> The moment I did that, it became very clear what was happening.
>
>
> > C99 says, "if the operand that has unsigned integer type has
> > rank greater or equal to the rank of the type of the other
> > operand, then the operand with signed integer type is converted
> > to the type of the operand with unsigned integer type."

>
> What is meant by rank here? what is the rank precedence?
>
>
> > So, size_t must have the same or greater rank than int. In my
> > smaller example, the -1 in j gets converted into an unsigned
> > integer type. Try printing -1 cast to size_t and see what it
> > is.
> >
> > --
> > Andreas Kähäri

>
>
> -crazy


The integer types have a ranking in C, such that each higher-ranked
integer type must be able to contain at least the range of values of
lesser ranked types, if not more. This is also subject to the minimum
allowable absolute range for each type.

Signed or unsigned short int must be able to hold all the valuer of
signed and unsigned char, respectively.

(un)signed int must be able to hold all the values of (un)signed
short.

(un)signed long must be able to hold all the values of (un)signed int.

(un)signed long long must be able to hold all the values of (un)signed
long.

--
Jack Klein
Home: http://JK-Technology.Com
FAQs for
comp.lang.c http://www.eskimo.com/~scs/C-faq/top.html
comp.lang.c++ http://www.parashift.com/c++-faq-lite/
alt.comp.lang.learn.c-c++ ftp://snurse-l.org/pub/acllc-c++/faq
 
Reply With Quote
 
Dan Pop
Guest
Posts: n/a
 
      10-02-2003
In <SWJeb.198212$(E-Mail Removed) t> "crazy" <(E-Mail Removed)> writes:

>My mistake was printing d as %d and not as %u.


Nope, that was NOT your mistake: d has type int, therefore it CANNOT be
printed with %u, which expects an unsigned int!

>The moment I did that, it became very clear what was happening.


To do that properly, you must use (unsigned)d.

>> C99 says, "if the operand that has unsigned integer type has
>> rank greater or equal to the rank of the type of the other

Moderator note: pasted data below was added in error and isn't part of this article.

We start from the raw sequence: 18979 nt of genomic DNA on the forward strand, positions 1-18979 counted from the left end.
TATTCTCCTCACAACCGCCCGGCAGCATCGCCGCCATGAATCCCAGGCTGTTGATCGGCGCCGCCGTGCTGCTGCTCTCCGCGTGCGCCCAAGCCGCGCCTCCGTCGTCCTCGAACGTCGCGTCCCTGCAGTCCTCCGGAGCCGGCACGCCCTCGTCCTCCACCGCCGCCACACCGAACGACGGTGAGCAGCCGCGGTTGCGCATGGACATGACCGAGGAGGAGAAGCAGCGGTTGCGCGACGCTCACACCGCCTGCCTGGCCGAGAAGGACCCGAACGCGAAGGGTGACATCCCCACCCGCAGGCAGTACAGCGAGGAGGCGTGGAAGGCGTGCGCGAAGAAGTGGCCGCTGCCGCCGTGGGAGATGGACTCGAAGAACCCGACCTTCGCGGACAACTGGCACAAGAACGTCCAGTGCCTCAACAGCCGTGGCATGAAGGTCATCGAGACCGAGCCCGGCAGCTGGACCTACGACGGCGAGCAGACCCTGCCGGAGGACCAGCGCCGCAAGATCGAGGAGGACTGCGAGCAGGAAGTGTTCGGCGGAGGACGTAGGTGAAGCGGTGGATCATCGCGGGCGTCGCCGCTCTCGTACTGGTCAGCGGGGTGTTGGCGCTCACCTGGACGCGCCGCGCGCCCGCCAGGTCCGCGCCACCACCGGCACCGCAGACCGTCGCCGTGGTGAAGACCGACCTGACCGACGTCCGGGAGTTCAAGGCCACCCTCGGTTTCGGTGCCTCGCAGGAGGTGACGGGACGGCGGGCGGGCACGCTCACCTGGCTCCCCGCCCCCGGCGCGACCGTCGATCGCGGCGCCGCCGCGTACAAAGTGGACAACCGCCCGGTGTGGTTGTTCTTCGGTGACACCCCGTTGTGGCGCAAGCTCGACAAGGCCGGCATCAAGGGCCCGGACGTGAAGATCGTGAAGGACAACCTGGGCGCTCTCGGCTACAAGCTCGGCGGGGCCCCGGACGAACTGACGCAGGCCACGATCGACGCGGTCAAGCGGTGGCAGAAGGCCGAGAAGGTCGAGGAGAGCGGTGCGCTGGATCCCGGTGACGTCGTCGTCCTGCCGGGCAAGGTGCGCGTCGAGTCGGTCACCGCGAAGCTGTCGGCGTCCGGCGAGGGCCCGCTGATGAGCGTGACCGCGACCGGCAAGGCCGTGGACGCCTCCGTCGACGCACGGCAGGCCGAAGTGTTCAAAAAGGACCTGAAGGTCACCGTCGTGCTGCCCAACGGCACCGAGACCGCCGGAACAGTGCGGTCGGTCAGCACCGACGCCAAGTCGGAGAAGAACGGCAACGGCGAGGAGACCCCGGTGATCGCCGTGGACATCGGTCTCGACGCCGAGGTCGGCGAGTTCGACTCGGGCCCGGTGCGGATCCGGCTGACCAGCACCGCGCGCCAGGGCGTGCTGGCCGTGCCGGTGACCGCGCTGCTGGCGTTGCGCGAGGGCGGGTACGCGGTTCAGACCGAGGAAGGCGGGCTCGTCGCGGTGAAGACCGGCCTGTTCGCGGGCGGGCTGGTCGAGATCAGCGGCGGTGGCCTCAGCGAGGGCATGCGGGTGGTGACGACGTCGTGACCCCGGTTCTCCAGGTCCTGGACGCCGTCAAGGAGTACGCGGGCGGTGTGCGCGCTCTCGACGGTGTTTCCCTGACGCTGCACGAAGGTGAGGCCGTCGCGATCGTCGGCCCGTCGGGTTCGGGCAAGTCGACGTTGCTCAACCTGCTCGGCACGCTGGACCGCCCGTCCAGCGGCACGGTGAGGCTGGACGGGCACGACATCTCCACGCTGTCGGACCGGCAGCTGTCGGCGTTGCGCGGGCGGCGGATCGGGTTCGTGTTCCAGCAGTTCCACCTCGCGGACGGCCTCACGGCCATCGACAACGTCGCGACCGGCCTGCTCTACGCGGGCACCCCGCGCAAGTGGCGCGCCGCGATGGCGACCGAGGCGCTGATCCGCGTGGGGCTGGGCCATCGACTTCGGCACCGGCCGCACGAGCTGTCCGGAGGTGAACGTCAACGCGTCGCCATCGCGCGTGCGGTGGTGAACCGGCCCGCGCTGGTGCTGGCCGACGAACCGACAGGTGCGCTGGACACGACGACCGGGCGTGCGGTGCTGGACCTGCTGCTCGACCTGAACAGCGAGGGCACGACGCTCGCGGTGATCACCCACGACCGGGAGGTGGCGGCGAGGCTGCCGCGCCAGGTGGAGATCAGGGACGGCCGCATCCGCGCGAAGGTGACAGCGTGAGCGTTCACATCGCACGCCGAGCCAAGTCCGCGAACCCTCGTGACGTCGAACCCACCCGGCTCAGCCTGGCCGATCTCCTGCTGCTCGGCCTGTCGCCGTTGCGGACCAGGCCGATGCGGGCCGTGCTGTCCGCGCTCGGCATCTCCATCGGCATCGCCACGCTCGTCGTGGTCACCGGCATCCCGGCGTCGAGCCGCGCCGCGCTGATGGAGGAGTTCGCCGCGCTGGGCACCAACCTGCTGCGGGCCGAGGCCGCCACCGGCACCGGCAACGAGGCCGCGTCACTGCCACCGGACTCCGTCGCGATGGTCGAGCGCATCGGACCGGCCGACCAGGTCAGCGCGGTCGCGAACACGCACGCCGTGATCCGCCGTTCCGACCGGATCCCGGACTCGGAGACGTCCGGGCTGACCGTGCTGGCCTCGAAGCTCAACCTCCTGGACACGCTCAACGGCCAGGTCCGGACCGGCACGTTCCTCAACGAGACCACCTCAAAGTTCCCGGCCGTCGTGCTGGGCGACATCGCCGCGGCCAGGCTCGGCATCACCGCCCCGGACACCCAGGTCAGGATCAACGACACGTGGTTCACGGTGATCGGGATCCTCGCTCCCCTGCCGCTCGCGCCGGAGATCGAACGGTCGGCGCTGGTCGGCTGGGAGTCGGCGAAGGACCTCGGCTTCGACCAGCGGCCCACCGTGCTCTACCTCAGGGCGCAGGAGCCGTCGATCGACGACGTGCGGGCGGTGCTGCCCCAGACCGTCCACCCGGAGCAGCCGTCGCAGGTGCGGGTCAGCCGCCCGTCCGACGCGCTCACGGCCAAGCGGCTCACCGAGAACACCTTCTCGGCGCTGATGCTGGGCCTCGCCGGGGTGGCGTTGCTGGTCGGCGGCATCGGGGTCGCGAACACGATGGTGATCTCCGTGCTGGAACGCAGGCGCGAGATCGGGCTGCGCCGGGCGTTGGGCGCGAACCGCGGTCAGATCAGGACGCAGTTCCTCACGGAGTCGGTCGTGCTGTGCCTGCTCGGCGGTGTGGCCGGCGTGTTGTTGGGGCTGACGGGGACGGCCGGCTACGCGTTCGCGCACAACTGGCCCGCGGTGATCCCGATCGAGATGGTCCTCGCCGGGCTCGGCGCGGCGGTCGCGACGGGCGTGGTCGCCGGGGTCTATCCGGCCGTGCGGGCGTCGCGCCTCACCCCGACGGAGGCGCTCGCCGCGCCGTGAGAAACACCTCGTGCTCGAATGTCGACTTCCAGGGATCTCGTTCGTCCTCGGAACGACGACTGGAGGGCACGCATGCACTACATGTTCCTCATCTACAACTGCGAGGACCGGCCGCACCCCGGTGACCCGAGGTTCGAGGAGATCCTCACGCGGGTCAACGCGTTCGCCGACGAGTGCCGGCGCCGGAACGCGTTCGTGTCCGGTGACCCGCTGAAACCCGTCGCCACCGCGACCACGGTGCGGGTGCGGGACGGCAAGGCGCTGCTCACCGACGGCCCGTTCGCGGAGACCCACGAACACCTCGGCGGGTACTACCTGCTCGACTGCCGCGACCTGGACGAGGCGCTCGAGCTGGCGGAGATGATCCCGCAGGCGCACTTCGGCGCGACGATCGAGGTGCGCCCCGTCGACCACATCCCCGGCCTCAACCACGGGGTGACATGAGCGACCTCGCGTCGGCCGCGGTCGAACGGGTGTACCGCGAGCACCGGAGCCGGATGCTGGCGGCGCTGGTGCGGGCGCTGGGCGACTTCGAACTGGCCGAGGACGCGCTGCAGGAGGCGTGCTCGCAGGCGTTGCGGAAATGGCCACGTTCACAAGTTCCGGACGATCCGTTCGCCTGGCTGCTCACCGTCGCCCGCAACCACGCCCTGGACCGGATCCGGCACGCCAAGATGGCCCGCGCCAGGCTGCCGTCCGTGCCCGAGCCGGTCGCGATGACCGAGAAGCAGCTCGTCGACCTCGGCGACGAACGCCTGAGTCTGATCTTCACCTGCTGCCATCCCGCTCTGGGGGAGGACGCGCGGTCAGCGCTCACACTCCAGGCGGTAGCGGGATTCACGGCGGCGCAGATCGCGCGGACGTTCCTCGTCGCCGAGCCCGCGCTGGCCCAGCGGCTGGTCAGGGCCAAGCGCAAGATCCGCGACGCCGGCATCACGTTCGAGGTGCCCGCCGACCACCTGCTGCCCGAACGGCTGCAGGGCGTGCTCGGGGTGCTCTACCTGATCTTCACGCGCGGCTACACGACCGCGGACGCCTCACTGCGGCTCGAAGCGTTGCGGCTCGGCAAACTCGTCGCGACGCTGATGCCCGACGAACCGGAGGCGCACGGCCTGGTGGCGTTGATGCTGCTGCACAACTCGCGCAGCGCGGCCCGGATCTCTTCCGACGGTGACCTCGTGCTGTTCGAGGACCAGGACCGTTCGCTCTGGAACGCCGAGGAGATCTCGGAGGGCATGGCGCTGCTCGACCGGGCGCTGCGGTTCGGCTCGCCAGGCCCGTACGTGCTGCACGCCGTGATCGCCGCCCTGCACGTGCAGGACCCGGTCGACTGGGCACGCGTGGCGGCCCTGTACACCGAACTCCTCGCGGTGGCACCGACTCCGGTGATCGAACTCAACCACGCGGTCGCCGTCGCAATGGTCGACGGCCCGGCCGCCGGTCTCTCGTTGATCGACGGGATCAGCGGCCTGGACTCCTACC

>> operand, then the operand with signed integer type is converted
>> to the type of the operand with unsigned integer type."

>
>What is meant by rank here? what is the rank precedence?


At your current level, you can safely ignore the C99 lingo. Simply
read about the arithmetic conversions in your favourite C book.

Dan
--
Dan Pop
DESY Zeuthen, RZ group
Email: http://www.velocityreviews.com/forums/(E-Mail Removed)
 
Reply With Quote
 
 
 
Reply

Thread Tools

Posting Rules
You may not post new threads
You may not post replies
You may not post attachments
You may not edit your posts

BB code is On
Smilies are On
[IMG] code is On
HTML code is Off
Trackbacks are On
Pingbacks are On
Refbacks are Off


Similar Threads
Thread Thread Starter Forum Replies Last Post
brochure printing,online yearbook,printing,books printing,publishing elie Computer Support 2 11-27-2010 12:12 PM
brochure printing,online yearbook,printing,books printing,publishing elie Computer Support 0 08-21-2007 05:52 AM
brochure printing,online yearbook,printing,books printing,publishing elie Computer Support 0 08-21-2007 05:50 AM
brochure printing,online yearbook,printing,books printing,publishing elie Computer Support 0 08-21-2007 05:28 AM
brochure printing,online yearbook,printing,books printing,publishing elie Computer Support 0 08-18-2007 10:11 AM



Advertisments